International investing has become popular because it not only gives geographic diversification but also protects a portfolio against currency fluctuations. Although one can invest in stocks from many countries, investing in US stocks is considered the most popular as the New York Stock Exchange (NYSE) and NASDAQ are the largest stock exchanges in the world. By opening a brokerage account overseas, through a domestic or overseas brokerage, one can now invest in some of the world’s biggest technology companies like Apple, Tesla, Starbucks, Nike and Meta (Facebook), among others.
You can also invest in foreign markets through international mutual funds available in India. The biggest advantage of these international funds is that you can invest in rupees without worrying about remittances and exchange fees. But before investing, it is important to understand their tax rules. Here are the details:
According to Vested Finance, which is a registered investment adviser with the U.S. Securities and Exchange Commission (SEC), a long-term capital gains tax rate of 20% (plus surcharges and cession fees applicable) is levied on sales of shares held for more than 24 months. For ETFs, the long-term threshold is 36 months. If the investment is held for less than 24 months and profits are recognized, short-term capital gains are charged according to your income tax bracket.
In addition, dividends are taxed in the United States at a flat rate of 25%. The broker paying the dividend will subtract the 25% tax before distributing the remaining 75% to the investor. However, one can take credit for the dividend tax paid when filing income tax in India.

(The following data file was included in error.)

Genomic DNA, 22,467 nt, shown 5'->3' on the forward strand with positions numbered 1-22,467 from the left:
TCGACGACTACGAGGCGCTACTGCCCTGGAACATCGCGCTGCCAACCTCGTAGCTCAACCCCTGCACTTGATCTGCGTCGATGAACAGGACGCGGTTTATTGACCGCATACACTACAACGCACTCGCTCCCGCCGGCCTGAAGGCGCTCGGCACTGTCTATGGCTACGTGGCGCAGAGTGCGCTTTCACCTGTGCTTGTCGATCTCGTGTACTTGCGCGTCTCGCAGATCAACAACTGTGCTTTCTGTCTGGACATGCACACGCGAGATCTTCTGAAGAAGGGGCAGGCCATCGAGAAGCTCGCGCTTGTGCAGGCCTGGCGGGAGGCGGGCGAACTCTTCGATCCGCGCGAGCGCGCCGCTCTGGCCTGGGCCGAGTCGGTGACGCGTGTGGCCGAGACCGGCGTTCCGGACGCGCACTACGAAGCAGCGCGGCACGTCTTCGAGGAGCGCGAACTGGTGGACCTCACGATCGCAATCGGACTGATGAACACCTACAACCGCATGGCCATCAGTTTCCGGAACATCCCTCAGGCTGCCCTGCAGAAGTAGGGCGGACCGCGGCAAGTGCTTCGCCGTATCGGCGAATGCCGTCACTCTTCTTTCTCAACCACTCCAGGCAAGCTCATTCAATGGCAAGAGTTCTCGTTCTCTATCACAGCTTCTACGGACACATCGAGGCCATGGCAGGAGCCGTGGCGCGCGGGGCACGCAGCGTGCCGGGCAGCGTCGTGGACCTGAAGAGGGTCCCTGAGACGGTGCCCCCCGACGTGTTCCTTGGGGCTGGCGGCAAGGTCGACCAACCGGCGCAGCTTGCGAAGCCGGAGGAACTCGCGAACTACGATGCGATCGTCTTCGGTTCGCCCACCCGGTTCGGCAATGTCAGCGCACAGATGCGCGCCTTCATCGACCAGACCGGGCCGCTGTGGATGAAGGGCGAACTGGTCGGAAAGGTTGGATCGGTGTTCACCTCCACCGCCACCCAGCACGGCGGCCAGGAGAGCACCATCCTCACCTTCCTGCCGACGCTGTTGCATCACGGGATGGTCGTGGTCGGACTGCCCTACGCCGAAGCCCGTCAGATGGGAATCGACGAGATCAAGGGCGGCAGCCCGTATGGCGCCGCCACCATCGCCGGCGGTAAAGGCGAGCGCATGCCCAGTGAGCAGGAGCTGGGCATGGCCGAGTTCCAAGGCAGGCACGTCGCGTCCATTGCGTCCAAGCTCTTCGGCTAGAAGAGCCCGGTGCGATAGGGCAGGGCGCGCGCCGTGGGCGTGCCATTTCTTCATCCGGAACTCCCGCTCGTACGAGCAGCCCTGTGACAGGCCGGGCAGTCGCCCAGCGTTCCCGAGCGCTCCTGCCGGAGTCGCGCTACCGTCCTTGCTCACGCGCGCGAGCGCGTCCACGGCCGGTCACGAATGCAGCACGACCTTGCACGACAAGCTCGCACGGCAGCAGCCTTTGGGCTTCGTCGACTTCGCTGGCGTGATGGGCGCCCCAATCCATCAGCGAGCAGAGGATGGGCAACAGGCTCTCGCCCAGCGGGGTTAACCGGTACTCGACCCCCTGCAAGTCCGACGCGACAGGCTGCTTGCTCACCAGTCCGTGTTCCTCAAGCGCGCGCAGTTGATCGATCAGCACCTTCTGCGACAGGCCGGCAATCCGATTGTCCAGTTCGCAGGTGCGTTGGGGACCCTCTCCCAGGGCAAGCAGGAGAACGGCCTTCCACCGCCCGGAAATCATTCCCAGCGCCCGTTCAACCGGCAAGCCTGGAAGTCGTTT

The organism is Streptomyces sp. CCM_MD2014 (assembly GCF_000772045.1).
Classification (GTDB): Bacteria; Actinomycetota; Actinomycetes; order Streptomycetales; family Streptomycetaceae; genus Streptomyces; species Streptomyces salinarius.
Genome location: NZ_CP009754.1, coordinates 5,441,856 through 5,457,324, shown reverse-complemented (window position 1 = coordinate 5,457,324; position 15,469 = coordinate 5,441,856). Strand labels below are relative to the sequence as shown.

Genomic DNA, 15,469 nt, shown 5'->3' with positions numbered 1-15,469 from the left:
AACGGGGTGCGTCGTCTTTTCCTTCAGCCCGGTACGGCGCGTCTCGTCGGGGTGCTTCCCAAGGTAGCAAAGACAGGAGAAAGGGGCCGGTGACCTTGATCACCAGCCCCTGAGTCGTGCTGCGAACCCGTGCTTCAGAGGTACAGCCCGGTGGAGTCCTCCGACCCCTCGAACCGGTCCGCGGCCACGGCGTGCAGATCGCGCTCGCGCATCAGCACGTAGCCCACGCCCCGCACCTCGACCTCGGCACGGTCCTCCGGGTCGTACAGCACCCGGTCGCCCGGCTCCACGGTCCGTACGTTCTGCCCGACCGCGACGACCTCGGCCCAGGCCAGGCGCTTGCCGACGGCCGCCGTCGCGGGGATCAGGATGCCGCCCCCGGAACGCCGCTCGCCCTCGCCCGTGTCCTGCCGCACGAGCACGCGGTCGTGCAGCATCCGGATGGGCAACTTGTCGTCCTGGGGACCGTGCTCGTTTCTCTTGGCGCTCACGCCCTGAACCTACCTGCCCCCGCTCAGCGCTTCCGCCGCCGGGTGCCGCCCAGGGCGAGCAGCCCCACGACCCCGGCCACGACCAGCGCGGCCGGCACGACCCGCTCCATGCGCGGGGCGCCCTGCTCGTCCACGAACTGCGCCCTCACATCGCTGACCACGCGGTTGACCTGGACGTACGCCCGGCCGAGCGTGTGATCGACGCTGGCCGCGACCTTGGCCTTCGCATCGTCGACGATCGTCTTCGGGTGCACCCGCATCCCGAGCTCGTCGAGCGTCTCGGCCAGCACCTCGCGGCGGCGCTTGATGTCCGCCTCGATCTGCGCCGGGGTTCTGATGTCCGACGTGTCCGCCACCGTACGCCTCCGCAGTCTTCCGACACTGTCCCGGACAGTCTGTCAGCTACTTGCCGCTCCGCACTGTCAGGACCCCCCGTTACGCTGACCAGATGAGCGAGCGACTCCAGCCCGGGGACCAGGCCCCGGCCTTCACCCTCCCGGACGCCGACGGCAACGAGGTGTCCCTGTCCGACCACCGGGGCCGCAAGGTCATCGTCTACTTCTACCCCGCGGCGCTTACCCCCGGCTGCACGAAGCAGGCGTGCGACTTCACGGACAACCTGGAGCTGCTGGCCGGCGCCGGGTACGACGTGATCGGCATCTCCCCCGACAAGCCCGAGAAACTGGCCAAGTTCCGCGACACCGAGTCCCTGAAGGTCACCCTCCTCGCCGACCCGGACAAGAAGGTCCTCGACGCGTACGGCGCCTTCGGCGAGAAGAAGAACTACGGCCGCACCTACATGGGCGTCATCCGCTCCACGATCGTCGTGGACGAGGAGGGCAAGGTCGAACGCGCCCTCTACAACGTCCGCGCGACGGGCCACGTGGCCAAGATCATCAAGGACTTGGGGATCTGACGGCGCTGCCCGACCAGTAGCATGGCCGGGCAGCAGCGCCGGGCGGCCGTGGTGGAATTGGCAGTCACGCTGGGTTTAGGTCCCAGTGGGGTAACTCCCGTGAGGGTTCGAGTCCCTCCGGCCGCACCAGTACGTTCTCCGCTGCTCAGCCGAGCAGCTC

“For investments in US (or foreign) stocks, there are no special tax rates, etc. Foreign ownership is an asset like gold and is taxed accordingly. As we hold foreign assets here, we have to make sure that the funds used come from sources regularly declared in the tax declaration,” explains Sujit Bangar, founder of the online portal Taxbuddy.com.
What happens if you inherit foreign shares? Bangar says: “As an Indian, we invest in foreign assets through underlying instruments such as global funds, for example the Edelweiss US Technology fund. In these types of investments, there will be no incidence of inheritance or inheritance tax. If a person owns US stocks directly as an individual, after death there would be an estate tax impact. But in such a situation, an individual too will get full credit in India for the taxes withheld in the United States due to the DTAA between India and the United States.
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